In order to make sure that the MAP WEB is reliable, the Webmaster has analyzed and consulted the game's data files (GDFs hereafter). The "virgin" data can be found in the startup.gam file, or in any SAVE file created at the very start of the game. The data from these files has been loaded into a database, which has thereafter been used to generate and double-check the data. The Webmaster has also subjected his databases to some rigorous checks, resulting in dozens of (unimportant) corrections, and is, at this moment (June 1, 1998), confident that the MAP WEB contains NO IMPORTANT ERRORS. It might, conceivably, contain a few irrelevant errors, and the Webmaster would be grateful indeed to whoever spots them!

In the MAP WEB, two versions of the game have been considered, Version 1.01 (the original diskette version) and Version 1.02 (the CD-ROM version). The free download is basically identical to Version 1.02, but contains at least one serious bug. (A patch is available from the Sierra website.)

The Webmaster has tried to point out all Version differences in the MAP WEB, but he is very much aware that he may have overlooked some of them. Keeping track of these is an arduous and complex task.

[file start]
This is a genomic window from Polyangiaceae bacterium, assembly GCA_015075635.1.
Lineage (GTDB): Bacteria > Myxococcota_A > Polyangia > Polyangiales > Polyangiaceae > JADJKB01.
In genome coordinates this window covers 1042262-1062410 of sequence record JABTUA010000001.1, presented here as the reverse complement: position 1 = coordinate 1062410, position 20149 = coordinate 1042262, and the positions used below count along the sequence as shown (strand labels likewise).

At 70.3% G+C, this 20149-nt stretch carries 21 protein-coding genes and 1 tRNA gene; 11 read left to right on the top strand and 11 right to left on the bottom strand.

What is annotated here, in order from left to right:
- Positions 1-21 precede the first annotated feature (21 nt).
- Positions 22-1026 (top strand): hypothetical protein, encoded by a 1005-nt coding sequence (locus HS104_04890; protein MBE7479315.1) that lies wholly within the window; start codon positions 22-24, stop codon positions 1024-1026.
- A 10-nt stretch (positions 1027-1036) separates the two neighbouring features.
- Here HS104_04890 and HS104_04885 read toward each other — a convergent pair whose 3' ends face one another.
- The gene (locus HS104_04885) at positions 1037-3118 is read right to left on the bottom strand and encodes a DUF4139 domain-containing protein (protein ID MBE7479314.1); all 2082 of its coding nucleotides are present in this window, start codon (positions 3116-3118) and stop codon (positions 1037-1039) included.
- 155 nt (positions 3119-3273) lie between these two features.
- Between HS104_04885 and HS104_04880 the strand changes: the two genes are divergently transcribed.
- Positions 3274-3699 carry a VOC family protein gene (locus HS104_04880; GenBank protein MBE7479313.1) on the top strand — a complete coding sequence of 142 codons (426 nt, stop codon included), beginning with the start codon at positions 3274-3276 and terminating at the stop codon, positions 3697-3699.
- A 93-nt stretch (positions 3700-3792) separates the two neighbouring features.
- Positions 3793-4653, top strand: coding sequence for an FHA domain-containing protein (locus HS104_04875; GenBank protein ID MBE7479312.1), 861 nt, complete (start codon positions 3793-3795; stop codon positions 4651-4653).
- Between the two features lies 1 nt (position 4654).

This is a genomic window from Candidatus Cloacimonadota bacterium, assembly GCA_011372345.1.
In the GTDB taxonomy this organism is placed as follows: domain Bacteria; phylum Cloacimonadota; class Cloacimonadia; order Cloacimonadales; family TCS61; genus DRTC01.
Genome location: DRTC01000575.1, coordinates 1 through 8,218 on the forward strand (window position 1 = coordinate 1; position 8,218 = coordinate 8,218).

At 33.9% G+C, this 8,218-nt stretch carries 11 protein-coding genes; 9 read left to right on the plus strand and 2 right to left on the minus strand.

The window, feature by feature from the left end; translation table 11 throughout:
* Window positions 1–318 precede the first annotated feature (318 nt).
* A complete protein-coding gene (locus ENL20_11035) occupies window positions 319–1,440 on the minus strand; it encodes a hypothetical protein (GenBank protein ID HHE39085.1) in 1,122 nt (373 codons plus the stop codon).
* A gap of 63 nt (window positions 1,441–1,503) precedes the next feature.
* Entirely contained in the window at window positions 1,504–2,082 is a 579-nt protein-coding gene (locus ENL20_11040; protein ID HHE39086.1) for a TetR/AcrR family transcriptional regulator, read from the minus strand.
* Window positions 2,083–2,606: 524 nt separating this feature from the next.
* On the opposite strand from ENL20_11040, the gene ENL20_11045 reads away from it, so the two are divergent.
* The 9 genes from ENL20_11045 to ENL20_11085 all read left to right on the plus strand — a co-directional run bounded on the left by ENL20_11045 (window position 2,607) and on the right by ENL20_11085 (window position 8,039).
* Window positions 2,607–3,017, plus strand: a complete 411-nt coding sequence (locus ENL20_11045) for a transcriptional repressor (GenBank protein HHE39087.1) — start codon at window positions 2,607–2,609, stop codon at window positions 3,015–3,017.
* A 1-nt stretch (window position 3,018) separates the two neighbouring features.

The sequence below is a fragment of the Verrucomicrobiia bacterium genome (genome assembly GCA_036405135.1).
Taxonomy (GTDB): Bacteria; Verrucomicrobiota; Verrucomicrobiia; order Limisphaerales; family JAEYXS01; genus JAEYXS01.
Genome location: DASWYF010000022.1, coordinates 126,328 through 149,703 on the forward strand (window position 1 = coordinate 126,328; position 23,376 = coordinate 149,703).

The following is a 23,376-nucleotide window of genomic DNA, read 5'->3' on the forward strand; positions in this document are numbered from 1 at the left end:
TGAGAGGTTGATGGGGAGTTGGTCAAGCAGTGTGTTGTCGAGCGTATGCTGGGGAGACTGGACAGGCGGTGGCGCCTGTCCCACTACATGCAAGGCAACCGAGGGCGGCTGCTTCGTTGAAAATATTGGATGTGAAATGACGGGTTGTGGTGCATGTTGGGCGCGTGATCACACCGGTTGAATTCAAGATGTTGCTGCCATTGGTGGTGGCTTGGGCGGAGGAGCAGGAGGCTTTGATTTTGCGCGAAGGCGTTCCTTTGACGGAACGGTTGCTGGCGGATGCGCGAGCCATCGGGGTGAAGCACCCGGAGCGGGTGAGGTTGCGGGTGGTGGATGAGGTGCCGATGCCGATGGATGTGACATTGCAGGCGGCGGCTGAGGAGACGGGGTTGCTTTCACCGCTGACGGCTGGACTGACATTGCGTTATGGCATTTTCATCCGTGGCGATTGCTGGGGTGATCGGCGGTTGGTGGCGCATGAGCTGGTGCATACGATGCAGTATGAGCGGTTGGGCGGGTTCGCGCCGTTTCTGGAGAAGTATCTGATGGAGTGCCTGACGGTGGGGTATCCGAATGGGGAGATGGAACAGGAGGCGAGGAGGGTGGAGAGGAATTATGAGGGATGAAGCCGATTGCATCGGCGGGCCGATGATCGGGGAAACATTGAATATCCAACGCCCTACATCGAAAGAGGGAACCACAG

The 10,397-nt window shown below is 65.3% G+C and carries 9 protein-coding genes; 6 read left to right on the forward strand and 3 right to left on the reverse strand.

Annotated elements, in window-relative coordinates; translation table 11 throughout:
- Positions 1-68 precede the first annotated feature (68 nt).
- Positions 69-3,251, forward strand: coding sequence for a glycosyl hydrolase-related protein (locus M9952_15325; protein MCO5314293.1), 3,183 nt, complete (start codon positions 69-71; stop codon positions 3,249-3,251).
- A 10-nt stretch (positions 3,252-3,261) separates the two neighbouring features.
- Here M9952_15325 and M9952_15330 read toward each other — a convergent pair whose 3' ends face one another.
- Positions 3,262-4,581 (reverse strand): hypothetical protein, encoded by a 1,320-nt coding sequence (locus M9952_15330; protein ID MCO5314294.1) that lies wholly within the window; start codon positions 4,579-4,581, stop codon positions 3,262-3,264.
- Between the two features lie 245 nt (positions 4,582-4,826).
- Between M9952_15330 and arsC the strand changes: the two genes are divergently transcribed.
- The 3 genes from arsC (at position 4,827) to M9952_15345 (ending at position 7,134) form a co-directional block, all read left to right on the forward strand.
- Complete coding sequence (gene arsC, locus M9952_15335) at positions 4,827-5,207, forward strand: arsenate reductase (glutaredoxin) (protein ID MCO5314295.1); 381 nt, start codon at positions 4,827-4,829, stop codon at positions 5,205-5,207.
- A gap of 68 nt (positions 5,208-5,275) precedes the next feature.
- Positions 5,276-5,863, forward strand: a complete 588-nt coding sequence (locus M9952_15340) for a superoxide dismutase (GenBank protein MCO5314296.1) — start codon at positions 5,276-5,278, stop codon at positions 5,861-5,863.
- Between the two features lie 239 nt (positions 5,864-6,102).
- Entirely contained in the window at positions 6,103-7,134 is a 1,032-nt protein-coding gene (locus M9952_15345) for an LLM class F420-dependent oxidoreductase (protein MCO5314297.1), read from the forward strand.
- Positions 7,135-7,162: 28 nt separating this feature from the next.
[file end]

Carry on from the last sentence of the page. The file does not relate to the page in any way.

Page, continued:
The Midkemian Game World is divided into Zones. There are 9 Surface Zones (1-9) and 3 Underground Zones (A-C). It should be noted that this division derives from the GDFs - it is not the Webmaster's invention. The Zones and their divisions should be apparent to anyone studying the MAP WEB's pilot page.

Clicking a Zone will open a Zone Map. Most Zone Maps are composed of many Sectors. Clicking a Sector will open a Sector Page showing a detailed Sector Map.

All Sector Maps are Image Maps. You can click Red Arrows in order to go to a new Zone. You can click Green Caches in order to view their contents. You can click Yellow Combat Numbers in order to view a Combat Page showing a screenshot of the Combat, and the Enemies' Statistics and Inventories. In some sectors there are additional differently coloured hot-spots to click, but they should be intuitively obvious. (If not, you can just scroll down the page in order to make sure you haven't missed anything.)